Excessive Calcium Causes Osteoporosis
The older you get, the higher your risk of osteoporosis.
Obviously, osteoporosis is about aging.
Osteoporosis patients originally had very strong bones, like everybody else.
Osteoporosis is not about the inability to build strong bones, but about premature degeneration of the bones.
Can My Bones Be Tested?
For some people the first sign of osteoporosis is to realize they are getting shorter or to break a bone easily.
A bone density test can find out how solid your bones are. If you are age 65 or older, taking a bone density test called a DEXA-scan (dual-energy x-ray absorptiometry) can tells what your risk for a fracture or broken bone is, or it could show that you have normal bone density. Or, it could show that you have low bone mass or even osteoporosis.
All our organs age. In all our organs cells constantly reproduce themselves; they wear out and are replaced by new ones. And because the number of times cells can multiply is fixed, organs eventually age. Like the skin eventually becomes wrinkled when there are less cells available to replace the dehydrated old skin-cells.
We all know that if we expose our skin to the sun too much, that we will look older sooner. Excessive sun-exposure accelerates the aging of the skin. It does so because the sun burns the outer skin cells, which must be replaced by new cells sooner. And the sooner cells must be replaced; the sooner the moment will come that these cells cannot multiply anymore.
Accelerated aging of cells is about a higher turnover of cells; new cells replacing old cells more frequently.
Medicines. Some common medicines can make bones weaker. These include a type of steroid drug called glucocorticoids used for arthritis and asthma, some antiseizure drugs, certain sleeping pills, treatments for endometriosis, and some cancer drugs.
An overactive thyroid gland or using too much thyroid hormone for an underactive thyroid can also be a problem.
Lifestyle. Smoking increases loss of bone mass. For this and many other health reasons, stop smoking. Limit how much alcohol you drink. Too much alcohol can put you at risk for falling and breaking a bone.
What causes old bone-cells to be replaced by new ones sooner?
We know that estrogens are protective. (and androgens to a lesser extent) All bone-scientists acknowledge that if the female body has sufficient estrogens at its disposal all the time, osteoporosis risk is far lower.
That is why osteoporosis risk is 3-fold higher in women: In women, the estrogens level is far lower every 4th week and the bones are less protected at that time. And in post-menopausal women, estrogens level is permanently decreased.
If we knew exactly how estrogens protect against premature aging of the bones, we would also know how the opposite process enhances osteoporosis.
So, how exactly is bone-metabolism influenced by estrogen?
Estrogens inhibit both the uptake of calcium into the bones and deportation of calcium from the bones.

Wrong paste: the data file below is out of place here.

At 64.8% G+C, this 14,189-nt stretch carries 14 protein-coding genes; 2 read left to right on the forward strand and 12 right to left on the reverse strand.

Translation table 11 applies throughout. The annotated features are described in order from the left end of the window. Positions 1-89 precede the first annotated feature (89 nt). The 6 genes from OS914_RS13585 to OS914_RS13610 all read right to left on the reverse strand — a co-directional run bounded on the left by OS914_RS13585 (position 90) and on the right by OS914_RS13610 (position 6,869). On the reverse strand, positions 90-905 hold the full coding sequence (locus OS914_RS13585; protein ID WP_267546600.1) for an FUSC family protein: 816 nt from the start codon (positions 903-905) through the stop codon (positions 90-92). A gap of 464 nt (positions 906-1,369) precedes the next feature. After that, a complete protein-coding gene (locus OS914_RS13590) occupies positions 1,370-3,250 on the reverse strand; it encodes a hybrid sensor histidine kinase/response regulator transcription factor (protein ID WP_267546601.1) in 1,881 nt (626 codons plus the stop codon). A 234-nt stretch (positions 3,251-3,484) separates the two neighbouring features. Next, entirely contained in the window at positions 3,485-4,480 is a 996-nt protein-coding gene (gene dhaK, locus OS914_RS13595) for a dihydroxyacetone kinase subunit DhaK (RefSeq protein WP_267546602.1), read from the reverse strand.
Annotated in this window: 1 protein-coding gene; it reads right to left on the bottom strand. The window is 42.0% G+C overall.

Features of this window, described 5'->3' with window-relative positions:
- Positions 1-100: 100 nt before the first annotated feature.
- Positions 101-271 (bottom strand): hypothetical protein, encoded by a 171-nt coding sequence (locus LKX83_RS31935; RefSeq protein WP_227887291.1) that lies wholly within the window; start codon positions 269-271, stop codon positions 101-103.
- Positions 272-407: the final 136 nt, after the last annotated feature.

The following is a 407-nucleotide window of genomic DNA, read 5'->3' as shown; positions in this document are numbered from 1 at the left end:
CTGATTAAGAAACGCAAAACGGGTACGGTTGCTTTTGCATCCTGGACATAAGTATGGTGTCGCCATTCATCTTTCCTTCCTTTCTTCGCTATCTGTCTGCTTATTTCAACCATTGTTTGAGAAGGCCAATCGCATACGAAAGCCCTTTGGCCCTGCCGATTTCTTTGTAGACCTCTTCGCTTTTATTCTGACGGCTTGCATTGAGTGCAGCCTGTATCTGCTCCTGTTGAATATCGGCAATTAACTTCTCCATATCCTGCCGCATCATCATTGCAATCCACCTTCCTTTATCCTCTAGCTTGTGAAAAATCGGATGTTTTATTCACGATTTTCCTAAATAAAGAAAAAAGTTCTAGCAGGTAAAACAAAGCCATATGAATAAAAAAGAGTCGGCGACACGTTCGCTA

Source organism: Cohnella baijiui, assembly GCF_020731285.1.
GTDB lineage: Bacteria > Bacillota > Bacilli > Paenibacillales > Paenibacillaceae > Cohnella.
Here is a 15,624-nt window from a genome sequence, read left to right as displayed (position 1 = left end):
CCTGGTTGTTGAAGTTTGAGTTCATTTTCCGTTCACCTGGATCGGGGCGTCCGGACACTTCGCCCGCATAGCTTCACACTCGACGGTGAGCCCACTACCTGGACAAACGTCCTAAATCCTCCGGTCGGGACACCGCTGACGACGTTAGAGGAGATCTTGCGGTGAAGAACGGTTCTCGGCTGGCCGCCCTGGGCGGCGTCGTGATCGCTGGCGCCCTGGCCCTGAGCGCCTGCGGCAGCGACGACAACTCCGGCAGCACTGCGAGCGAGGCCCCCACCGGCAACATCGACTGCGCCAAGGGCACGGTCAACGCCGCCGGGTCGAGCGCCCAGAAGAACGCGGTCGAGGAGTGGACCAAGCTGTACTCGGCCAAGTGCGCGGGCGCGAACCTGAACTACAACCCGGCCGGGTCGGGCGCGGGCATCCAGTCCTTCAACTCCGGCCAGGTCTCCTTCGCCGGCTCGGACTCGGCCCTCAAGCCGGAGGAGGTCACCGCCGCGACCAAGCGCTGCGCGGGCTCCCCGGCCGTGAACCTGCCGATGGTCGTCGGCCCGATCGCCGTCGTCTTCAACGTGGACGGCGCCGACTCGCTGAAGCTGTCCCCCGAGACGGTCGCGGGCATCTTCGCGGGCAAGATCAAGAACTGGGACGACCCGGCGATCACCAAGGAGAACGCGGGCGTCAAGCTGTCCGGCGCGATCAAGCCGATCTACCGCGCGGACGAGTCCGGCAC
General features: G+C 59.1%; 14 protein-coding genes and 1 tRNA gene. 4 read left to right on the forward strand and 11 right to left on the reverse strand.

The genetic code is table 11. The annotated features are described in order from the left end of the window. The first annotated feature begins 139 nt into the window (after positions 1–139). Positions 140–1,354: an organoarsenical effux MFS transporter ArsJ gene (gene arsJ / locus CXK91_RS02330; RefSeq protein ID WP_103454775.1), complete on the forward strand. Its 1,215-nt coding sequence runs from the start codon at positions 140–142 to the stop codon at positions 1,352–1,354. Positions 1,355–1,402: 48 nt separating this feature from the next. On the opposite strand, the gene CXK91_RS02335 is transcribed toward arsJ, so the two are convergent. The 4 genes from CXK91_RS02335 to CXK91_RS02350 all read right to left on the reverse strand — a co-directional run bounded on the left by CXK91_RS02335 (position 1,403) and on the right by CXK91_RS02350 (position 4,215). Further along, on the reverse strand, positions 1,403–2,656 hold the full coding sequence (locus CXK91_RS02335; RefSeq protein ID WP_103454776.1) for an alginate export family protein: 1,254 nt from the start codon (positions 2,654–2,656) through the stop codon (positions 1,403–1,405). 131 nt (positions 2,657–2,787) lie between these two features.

But how exactly can processing more calcium cause osteoporosis?
The absorption of calcium requires the activity of specialized cells: osteoblasts. These osteoblasts also compose pre-calcified bone-matrix, upon which the calcium can precipitate.
Deportation of calcium from the bones requires the activity of osteoclasts.
If more calcium is absorbed into the bones, like due to a lack of estrogens, the production and activity of both osteoblasts and osteoclasts is increased (as in hyperparathyroidism).
If much calcium is absorbed, much calcium is deported. But 50 to 70% of the composing osteoblasts die in the composition of new matrix. The more their activity is stimulated, the more they die. And since estrogens inhibits uptake of calcium, estrogens prevents the death of osteoblasts.
If you consume higher amounts of calcium all your life, the replacement of osteoblasts maybe increased all this time; many people succeed in increasing bone-mineral density by consuming more calcium. That is why the average BMD is higher in residents of countries where much milk is consumed.
Since the number of times a cell can be replaced is fixed, the replacement capacity will be exhausted sooner if much calcium is absorbed on a regular basis. And if replacement capacity is exhausted, there will be a lack of new osteoblasts.
And since only these osteoblasts can compose bone-matrix, too little new bone-matrix can be composed. But without the matrix, the calcium cannot precipitate, and new bone cannot be composed, while old bone is constantly being decomposed anyway, to be replaced by new bone. Since there is a lack of pre-calcified bone matrix upon which to build, replacement cannot occur, and porous holes will begin to appear.
And this is exactly what happens in osteoporosis: in osteoporotic bone, the osteoblasts cannot be replaced adequately anymore, and thus less osteoblast is available and/or the activity of osteoblasts is at least impaired, like "exaggeratedly aged" bones.
In osteoporotic bones there are fewer matrixes available that can yet be calcified than in healthy bones. In osteoporosis dead cells cannot be replaced and micro-fractures cannot be repaired.
Does that mean that dietary calcium causes osteoporosis?
Only if too much calcium is actually absorbed into the bones.
As with all minerals, the body normally absorbs just as much calcium from our food as it needs.
Only about 200 mg is absorbed into the blood, on the average, whether we consume 300 mg or 700 mg calcium daily, or sometimes even when we consume up to 1200 mg supplementary calcium daily.